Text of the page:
Q: A friend and I were discussing diets. We both vaguely recalled a long-ago fad that involved excessive chewing. Can you refresh my memory?

A: You are probably thinking of Fletcherizing, a turn-of-the-century fad that swept this country and many European cities as well. It took its name from Horace Fletcher, the man who popularized the idea.

Although a successful businessman, at the age of 40 Fletcher found himself in poor health, complaining of a variety of symptoms. He had been turned down by his insurance company, probably because he was an estimated 80 pounds overweight. That is a hefty amount of extra poundage, especially since the man stood only about 5 feet 6 inches tall. Many of Fletcher's other health problems may have been traceable to his obesity.

He decided to retire to Venice and try to regain his health. In the process of winding up his affairs, he happened upon some writing that deeply impressed him. The British statesman Gladstone suggested that man should chew each bite of food 32 times -- one chew for each tooth in his head.

Partly drawing on that notion, Fletcher came up with his own new eating "system." He recommended holding one's face down and chewing each bite 50 to 60 times until every last iota of flavor was extracted. The "food gate" at the back of the mouth would then open and the food would automatically disappear.

Such excessive chewing takes a very long time and can be fatiguing, so it may make people eat less. Fletcher himself lost 65 pounds. He then went on to capture the support of many physicians and scientists. The topic was discussed in both scientific journals and lay magazines. Fletcher wrote popular books on the miracle of Fletcherizing, which promised to do much more than just help one lose weight.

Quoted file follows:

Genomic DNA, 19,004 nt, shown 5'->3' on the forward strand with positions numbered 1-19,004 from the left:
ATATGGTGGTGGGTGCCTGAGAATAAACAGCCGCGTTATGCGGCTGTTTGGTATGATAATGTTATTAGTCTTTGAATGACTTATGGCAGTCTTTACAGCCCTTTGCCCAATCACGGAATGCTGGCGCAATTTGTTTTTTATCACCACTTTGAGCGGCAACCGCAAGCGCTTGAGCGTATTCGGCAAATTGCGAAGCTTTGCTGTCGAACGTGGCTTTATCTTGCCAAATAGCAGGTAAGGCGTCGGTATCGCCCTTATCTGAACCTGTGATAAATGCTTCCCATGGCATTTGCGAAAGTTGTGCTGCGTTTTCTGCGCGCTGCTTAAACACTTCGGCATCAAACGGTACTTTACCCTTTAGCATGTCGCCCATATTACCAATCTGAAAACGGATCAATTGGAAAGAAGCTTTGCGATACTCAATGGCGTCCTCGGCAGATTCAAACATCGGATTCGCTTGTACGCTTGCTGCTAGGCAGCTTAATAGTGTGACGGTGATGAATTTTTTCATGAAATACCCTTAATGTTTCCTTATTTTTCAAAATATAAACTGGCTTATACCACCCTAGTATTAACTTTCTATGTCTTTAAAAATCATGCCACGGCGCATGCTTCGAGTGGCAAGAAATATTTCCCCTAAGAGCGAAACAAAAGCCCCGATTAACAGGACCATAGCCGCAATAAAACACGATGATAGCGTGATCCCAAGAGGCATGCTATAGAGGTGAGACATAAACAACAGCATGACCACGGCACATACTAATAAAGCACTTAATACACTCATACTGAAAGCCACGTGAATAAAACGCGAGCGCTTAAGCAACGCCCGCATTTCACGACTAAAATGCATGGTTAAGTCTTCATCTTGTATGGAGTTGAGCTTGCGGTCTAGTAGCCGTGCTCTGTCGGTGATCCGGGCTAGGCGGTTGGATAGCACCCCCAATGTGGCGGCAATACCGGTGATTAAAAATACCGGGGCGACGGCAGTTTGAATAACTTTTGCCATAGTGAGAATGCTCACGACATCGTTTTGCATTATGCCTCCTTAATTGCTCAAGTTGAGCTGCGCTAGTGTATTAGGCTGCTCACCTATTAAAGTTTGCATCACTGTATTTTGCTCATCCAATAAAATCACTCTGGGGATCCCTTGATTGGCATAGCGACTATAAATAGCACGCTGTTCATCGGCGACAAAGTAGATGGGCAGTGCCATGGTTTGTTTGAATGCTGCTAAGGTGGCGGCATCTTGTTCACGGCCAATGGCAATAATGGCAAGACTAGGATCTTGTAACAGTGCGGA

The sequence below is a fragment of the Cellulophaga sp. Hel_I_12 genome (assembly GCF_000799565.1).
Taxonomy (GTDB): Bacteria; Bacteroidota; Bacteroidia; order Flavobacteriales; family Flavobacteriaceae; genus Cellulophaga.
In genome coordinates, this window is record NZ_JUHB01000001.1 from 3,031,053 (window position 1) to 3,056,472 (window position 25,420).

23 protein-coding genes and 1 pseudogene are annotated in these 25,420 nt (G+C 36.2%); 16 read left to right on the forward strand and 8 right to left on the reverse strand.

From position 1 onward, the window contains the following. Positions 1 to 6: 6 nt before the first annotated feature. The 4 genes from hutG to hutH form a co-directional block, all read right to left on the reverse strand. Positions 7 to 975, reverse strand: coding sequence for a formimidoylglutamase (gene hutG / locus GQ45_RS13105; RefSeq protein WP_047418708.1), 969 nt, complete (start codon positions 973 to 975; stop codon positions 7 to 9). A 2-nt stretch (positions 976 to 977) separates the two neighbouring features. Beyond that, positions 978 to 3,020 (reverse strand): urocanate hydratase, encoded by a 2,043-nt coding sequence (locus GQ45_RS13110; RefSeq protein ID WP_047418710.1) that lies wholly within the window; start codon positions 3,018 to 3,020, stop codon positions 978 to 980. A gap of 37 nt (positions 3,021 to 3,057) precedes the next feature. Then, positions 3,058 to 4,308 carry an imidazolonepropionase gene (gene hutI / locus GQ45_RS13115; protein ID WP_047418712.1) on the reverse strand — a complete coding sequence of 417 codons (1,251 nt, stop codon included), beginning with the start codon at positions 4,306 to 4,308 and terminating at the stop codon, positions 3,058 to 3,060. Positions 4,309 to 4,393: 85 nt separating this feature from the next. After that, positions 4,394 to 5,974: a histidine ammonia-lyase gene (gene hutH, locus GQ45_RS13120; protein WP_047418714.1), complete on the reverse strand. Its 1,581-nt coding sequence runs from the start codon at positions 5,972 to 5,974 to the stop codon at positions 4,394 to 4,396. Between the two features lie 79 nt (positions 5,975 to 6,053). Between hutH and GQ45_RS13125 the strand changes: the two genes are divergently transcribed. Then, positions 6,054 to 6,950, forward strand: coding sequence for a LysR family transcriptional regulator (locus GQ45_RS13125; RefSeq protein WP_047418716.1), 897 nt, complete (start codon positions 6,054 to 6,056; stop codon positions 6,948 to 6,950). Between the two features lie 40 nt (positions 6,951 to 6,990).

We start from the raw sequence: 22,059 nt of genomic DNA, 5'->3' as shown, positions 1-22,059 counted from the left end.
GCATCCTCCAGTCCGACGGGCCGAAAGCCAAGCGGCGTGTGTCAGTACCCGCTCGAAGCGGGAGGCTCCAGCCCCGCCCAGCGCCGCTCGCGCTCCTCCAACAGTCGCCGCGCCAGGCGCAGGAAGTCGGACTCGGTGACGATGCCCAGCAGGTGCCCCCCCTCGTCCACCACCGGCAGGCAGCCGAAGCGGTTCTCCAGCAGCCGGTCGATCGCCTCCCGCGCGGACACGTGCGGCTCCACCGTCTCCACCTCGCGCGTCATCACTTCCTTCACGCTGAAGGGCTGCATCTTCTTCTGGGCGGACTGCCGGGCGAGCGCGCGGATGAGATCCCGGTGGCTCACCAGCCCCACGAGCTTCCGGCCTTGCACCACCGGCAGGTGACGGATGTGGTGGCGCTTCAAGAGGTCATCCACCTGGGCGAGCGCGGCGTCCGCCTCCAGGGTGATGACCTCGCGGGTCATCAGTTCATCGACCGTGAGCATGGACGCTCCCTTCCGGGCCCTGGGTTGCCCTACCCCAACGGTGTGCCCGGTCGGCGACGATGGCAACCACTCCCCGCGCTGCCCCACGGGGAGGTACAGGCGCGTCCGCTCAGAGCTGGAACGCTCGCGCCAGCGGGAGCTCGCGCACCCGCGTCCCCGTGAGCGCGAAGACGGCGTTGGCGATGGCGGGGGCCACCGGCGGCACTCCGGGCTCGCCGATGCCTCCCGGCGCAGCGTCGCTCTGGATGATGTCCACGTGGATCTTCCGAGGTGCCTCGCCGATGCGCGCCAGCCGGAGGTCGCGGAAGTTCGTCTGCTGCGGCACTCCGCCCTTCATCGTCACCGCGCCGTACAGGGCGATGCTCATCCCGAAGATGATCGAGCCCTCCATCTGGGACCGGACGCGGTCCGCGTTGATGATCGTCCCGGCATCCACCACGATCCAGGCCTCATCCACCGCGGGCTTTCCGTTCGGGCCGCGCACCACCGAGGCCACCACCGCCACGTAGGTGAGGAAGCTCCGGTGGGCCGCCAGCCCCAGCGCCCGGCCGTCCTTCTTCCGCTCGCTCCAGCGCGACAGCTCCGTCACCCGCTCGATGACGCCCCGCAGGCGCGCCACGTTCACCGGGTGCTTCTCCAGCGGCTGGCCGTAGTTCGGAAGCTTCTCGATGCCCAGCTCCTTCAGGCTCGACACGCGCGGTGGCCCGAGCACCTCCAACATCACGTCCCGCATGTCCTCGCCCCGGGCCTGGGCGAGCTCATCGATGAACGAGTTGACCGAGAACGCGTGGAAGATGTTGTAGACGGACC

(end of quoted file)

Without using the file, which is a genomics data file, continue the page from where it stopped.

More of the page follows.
Over the years, Fletcher's own diet became increasingly restrictive. He finally died in Battle Creek, Mich., at Dr. Kellogg's sanitarium, where a large sign in the main dining room advised everyone to "FLETCHERIZE."

To learn more about Fletcher and other faddists who came before and after him, we suggest a book called, "The Nuts Among the Berries," by Ronald Deustch (Ballantine Books Inc., 1967).

Q: What is the difference between corn grits and cornmeal?

A: Like other grains, the basic elements of a kernel of corn include the hull, the germ and the endosperm. Corn grits and cornmeal both come from the endosperm.

In refining corn, the kernels are first steamed to loosen the hull. Then they are split, and the hull and the germ removed.

The remaining endosperm is passed through heavy steel rollers that break it into granules. The granules are screened to separate the particles of different size. The largest granules are the grits, the medium are cornmeal, and the finest are used for corn flour. Corn grits and cornmeal come from the harder portion of the endosperm and corn flour from the softer section.

This is the general process. But there can be variations. For example, "bolted" cornmeal still contains some of the hull and the entire germ. One can also buy unbolted cornmeal, which is the corn counterpart to whole-wheat flour. And hominy, another corn food that is particulatly popular in the South, is the entire endosperm, free of the bran and the germ.